Thomas Bulfinch - Greek and Roman Mythology
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PiiM iNcirs AG EOF FablecmiBf-autie^ of
WELLES LEY COLLEGE
PURCHASED FROM LIBRARY FUNDS
t''*on.t It piece
THE AGE OF FABLEOR
THOMAS BULFINCHA NEW, REVISED AND ENLARGED EDITION
'O, ye delicious fables
where the wave
And woods wereSolovelyI
peopled, and the air, with things why has science grave!
Scattered afar your sweet imaginings?"
WITH A CLASSICAL INDEX AND DICTIONARY AND NEARLY TIYO HUNDRED ILLUSTRATIONS
DAVID McKAY, PUBLISHER,604-8
SOUTH WASHINGTON SQUARE.
Copyright, 1898, by
HENRY WADSWORTH LONGFELLOW,THE POET ALIKE OF THE MANY AND OF THE FEW,THIS ATTEMPT TO POPULARIZE
MYTHOLOGY,AND EXTEND THE ENJOYMENT OF ELEGANT LITERATURE,IS
To E. L.
Bo''na Dc'a, Clym-'e-ne,Ni''ke, Psy'che, Graces three.
AUTHOR'S PREFACE.If no other knowledge deserves to be called useful but that
which helpssociety, thenif that
to enlarge our possessions or to raise our station in
Mythology has no claimto
to the appellation.
better can be called;
that epithet for our subjectliterature,
one of the best
of virtue and promoters of happiness.litera-
Without a knowledge of mythology much of the elegantture of our
own language cannot be understood andcalls
the Niobe of nations, or says, of Venice,
she looks a sea-Cybele fresh from ocean, he calls up to the
of one familiar with our subject illustrations more vivid andstriking than the pencil could furnish, but
lost to the
reader ignorant of mythology.sions.
Milton abounds in similar
The short poem Comus contains more than
and the ode
Morning of the Nativity halfare scattered profusely.
Through Paradise Lost theyreason
often hear persons
by no means
they cannot enjoy Milton,
But were these persons to add
A UTEORS PREFACE,moresolid acquirements
the easy learning of this
of the poetry of Milton which has appeared toasis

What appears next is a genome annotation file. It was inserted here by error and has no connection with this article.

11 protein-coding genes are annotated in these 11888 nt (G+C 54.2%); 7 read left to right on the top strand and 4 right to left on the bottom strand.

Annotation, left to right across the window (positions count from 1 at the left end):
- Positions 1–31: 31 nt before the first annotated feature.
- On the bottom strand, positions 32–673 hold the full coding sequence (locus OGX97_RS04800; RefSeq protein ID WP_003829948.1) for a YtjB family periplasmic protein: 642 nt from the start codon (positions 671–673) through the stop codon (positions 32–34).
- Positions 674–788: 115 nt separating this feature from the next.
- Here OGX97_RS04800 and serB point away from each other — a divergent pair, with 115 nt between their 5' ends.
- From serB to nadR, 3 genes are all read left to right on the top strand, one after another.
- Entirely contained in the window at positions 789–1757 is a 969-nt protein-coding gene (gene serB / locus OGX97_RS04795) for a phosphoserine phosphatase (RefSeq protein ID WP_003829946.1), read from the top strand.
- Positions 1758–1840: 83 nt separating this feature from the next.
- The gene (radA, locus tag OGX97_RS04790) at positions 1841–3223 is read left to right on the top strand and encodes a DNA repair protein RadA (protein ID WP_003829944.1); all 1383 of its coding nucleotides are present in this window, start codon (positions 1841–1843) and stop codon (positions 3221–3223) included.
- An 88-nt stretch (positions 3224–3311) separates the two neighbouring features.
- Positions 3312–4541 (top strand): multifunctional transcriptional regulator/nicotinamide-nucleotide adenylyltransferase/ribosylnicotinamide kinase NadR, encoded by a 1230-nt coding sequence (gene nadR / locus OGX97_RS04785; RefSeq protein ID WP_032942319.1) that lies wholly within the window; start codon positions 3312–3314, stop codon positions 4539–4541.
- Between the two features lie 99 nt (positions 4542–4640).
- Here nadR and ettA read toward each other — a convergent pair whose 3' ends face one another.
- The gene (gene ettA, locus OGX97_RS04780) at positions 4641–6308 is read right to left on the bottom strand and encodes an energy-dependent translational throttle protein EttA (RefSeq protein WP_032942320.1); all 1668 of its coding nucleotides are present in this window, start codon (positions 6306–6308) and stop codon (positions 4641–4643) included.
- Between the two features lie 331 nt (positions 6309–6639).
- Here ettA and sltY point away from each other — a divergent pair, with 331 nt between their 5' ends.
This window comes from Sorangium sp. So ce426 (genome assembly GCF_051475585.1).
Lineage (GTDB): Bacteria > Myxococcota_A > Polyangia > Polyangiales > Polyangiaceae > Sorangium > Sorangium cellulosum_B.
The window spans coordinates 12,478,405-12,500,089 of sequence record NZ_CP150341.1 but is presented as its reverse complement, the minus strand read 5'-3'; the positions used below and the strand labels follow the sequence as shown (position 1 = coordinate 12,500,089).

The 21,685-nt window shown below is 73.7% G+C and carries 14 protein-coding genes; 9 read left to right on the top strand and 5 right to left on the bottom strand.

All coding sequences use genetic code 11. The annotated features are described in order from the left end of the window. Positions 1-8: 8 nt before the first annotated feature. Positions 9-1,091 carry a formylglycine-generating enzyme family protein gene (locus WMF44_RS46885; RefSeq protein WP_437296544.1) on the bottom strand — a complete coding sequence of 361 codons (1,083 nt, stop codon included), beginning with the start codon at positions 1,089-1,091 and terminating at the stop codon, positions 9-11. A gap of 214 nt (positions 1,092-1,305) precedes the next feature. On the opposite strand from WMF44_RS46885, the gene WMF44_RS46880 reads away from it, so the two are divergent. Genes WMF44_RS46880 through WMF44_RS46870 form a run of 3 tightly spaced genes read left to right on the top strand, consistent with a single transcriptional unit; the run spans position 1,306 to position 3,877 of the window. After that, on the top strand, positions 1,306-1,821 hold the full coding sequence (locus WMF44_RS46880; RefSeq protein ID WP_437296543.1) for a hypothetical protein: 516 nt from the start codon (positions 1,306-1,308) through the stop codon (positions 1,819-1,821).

them harsh and crabbed would be found musicallute.
from more than twenty-five poets,
from Spenser to Longfellow, will show
general has been the
practice of borrowing illustrations from mythology.
prose writers also avail themselves of the same source of
elegant and suggestive illustration.
be taught to one who does not learn
through the medium of the languages of Greece and
devote study to a species of learning which relates wholly tomarvels and obsolete faithsis
not to be expected of thethis.
general reader in a practical age likethe youngis
The time even ofand things
claimed by so
sciences of facts
that little can
be spared for
on a science of mere
But may not the requisite knowledge of the subject be acquired
by reading the ancient poetsis
reply, the fieldtransla-
too extensive for a preparatory course,
and these very
some previous knowledge of the subjectan attempt to solvein such a
Our bookstories of
make them a
have endeavored to
cording to the ancient authorities, so that when the reader finds
them referred to he may not beence.
at a loss to recognize the refer-
Thus we hope
mythology not as a study, but as
a relaxation from study
to give ourto impart
work the charm of a
book, yet by means of
a knowledge of an important
branch of education.
Most of the Ovid and
legends in this book are derived fromare not literally translated, for, in theis
author's opinion, poetry translated into literal proseattractive reading.
Neither are they in verse, as well for other
AUTHORS PREFACE.reasons as from a conviction that to translate faithfully underthe embarrassments of